Risk-Based Portfolios

Navigator Fixed Income

For the fourth quarter of 2013, the Navigator Fixed Income portfolio gained 0.57% compared to a 0.02% loss for the Barclays Capital Intermediate Government/Credit Index. After enduring their worst quarter in a decade during the second quarter of 2013, fixed income investments stabilized and were largely flat for the rest of the year. Within the Navigator Fixed Income portfolio, in our opinion, our focus on credit and investment grade corporate bonds continued to pay off. The portfolio added a new mutual fund to the portfolio, Navigator Duration Neutral Bond (NDNIX). The fund owns a diverse portfolio of municipal bonds and hedges away the interest rate risk in the portfolio, with the goal of collecting the yield on municipal bonds and protecting against loss of principal due to rising interest rates. The portfolio also reduced its international fixed income exposure, selling a number of international-oriented closed-end bond funds. We may re-emphasize international bonds perhaps during the fourth quarter of 2014. The portfolio’s longer-term commitment to credit spread narrowing among corporate bonds continues, as we would rather take on credit risk than interest rate risk.

Navigator Capital Preservation with Sentry

For the fourth quarter of 2013, Navigator Capital Preservation with Sentry returned 2.64% compared to a 0.78% return for the Dow Jones Conservative Global Index. The fixed income portion of the portfolio continues to favor high yield bonds in its tactical portion as their relative strength continues. Within core fixed income, we have added the Navigator Duration Neutral Bond Fund (NDNIX), a municipal bond fund that is interest rate hedged, to the portfolio. We continue to prefer credit risk over interest rate risk. Within the alternative sphere, we are underweight commodities, and our equity focus remains within the U.S. For all of 2013, the equity portion of the portfolio enjoyed strong performance from JPMorgan Large Cap Core Plus while American Century Midcap Value underperformed. The international portion of the portfolio benefited from the performance of MFS International Value, while JPMorgan Emerging Equity was an underperformer and was sold. Within international equity, we recently reduced risk by paring back our emerging markets exposure.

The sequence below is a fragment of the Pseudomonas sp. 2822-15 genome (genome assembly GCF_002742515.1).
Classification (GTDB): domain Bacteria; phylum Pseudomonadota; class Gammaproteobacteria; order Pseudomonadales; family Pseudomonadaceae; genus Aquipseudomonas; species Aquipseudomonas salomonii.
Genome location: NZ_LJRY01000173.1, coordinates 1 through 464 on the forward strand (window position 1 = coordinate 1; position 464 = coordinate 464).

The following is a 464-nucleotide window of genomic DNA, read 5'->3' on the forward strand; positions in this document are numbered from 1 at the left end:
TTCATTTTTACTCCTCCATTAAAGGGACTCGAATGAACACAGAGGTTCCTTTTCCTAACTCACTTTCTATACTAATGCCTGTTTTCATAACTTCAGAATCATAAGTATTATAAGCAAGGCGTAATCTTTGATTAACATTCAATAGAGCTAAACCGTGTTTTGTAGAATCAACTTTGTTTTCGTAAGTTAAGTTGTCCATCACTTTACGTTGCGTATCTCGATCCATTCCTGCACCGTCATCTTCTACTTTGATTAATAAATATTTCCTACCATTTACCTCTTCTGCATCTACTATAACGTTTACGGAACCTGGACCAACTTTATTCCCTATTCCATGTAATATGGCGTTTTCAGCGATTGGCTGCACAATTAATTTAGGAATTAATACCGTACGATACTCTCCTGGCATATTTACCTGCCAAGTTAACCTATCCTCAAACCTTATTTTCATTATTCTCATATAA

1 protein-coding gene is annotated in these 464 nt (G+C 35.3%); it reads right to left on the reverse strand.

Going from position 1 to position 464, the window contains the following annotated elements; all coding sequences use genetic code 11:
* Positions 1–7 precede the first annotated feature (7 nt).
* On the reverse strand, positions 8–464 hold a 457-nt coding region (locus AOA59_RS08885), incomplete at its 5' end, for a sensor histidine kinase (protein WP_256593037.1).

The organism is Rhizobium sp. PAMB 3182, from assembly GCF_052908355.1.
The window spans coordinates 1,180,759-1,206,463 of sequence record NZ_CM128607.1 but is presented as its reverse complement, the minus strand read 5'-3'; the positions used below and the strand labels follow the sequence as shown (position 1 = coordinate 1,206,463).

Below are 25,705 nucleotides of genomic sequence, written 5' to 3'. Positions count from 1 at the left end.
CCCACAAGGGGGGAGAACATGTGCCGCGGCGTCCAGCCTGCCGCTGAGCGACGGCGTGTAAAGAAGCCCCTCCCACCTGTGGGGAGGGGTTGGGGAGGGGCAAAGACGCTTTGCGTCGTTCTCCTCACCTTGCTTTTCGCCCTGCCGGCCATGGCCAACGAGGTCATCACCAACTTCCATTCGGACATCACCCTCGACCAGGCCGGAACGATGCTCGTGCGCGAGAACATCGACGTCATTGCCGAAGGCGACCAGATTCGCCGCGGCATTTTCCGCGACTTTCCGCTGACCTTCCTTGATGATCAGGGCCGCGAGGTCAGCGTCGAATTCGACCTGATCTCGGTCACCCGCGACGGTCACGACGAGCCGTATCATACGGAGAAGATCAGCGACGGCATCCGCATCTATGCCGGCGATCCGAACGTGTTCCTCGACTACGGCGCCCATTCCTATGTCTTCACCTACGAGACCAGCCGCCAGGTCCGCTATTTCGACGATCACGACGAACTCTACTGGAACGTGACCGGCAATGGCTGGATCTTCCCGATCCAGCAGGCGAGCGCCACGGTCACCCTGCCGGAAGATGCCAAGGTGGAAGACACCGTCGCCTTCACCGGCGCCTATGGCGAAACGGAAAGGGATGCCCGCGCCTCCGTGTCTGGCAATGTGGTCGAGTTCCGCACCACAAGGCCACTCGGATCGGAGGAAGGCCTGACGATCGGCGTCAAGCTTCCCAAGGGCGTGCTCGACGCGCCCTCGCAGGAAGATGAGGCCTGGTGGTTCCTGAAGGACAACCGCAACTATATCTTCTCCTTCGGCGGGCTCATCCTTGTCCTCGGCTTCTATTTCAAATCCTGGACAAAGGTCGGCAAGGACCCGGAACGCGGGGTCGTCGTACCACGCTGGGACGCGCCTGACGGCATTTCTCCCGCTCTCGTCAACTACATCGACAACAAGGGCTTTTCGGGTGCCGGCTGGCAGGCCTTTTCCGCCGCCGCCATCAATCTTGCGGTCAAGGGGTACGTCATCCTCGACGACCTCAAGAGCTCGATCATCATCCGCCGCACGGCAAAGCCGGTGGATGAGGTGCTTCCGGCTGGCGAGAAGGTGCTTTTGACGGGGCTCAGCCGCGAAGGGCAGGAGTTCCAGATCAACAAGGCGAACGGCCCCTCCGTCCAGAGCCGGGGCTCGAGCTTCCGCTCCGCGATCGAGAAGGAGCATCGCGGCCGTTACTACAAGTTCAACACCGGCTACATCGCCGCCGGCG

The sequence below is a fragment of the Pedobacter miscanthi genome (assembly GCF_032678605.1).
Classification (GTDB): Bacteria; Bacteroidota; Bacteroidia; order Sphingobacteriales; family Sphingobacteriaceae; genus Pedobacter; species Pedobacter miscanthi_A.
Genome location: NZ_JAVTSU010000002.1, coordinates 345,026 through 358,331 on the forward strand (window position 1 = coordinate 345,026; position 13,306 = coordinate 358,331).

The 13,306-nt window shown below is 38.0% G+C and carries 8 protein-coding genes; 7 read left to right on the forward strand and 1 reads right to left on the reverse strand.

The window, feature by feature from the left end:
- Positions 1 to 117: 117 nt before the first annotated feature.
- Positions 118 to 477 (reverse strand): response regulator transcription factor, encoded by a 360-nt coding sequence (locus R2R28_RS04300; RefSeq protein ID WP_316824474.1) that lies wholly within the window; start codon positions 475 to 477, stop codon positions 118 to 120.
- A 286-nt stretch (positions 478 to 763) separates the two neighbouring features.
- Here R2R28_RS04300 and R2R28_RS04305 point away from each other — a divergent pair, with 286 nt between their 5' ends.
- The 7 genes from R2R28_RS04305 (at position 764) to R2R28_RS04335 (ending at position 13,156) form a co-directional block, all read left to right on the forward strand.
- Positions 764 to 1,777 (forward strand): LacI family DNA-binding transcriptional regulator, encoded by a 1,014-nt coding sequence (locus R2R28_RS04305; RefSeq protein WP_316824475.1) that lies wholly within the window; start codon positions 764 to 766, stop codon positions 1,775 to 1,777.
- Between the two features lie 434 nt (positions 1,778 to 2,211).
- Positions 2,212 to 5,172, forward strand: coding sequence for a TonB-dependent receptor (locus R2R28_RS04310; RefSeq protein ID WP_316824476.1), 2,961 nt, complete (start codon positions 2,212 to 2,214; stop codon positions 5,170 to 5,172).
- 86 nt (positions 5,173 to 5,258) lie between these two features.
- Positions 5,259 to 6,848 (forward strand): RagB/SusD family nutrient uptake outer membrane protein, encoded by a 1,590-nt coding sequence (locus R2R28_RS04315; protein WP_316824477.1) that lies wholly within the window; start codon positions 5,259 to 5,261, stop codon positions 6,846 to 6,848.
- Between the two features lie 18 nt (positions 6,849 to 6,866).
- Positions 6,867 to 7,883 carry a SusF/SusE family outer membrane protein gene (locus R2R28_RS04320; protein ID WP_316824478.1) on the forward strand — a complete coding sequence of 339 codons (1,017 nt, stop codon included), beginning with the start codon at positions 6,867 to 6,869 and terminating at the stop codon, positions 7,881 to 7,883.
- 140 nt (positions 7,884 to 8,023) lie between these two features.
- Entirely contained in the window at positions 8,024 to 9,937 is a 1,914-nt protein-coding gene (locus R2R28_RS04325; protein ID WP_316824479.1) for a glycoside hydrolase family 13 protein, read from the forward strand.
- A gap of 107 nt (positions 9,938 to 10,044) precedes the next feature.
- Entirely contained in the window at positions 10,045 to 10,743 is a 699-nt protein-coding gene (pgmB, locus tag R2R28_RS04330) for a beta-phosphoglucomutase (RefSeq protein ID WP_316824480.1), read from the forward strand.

Looking forward, we believe markets will enjoy an up year in 2014 but with much more volatility than in 2013. There are a number of facets behind our analysis. First, on average, during a mid-term election year, equity markets endure a correction of 19%. Second, markets undergo an average correction of 16% within the first six months of a new Fed chair being installed. Janet Yellen has been confirmed and is expected to take charge of the Fed in late January. Most stock market sentiment readings are at their most extreme levels of optimism in many years, and we believe that this is certainly an indication that the odds of a substantial decline are growing. During 2014, we expect to substantially increase our equity hedge as signs of market weakness and a developing decline are confirmed by price action.

Navigator Conservative Growth with Sentry

For the fourth quarter of 2013, Navigator Conservative Growth with Sentry returned 3.53% compared to a 2.53% return for the Dow Jones Moderately Conservative Global Index. The fixed income portion of the portfolio continues to favor high yield bonds in its tactical portion as their relative strength continues. Within core fixed income, we have added the Navigator Duration Neutral Bond Fund (NDNIX), a municipal bond fund that is interest rate hedged, to the portfolio. We continue to prefer credit risk over interest rate risk. The active portion of our portfolio overweighted small caps and growth stocks within U.S. equities. Financials, technology, and consumer discretionary were the most favored sectors. Within international equity, Europe received a strong overweight, as optimism about a recovery on the continent helped markets enjoy a strong second half of 2013. Emerging markets were minimally weighted, as they were the weakest area within equities for most of 2013.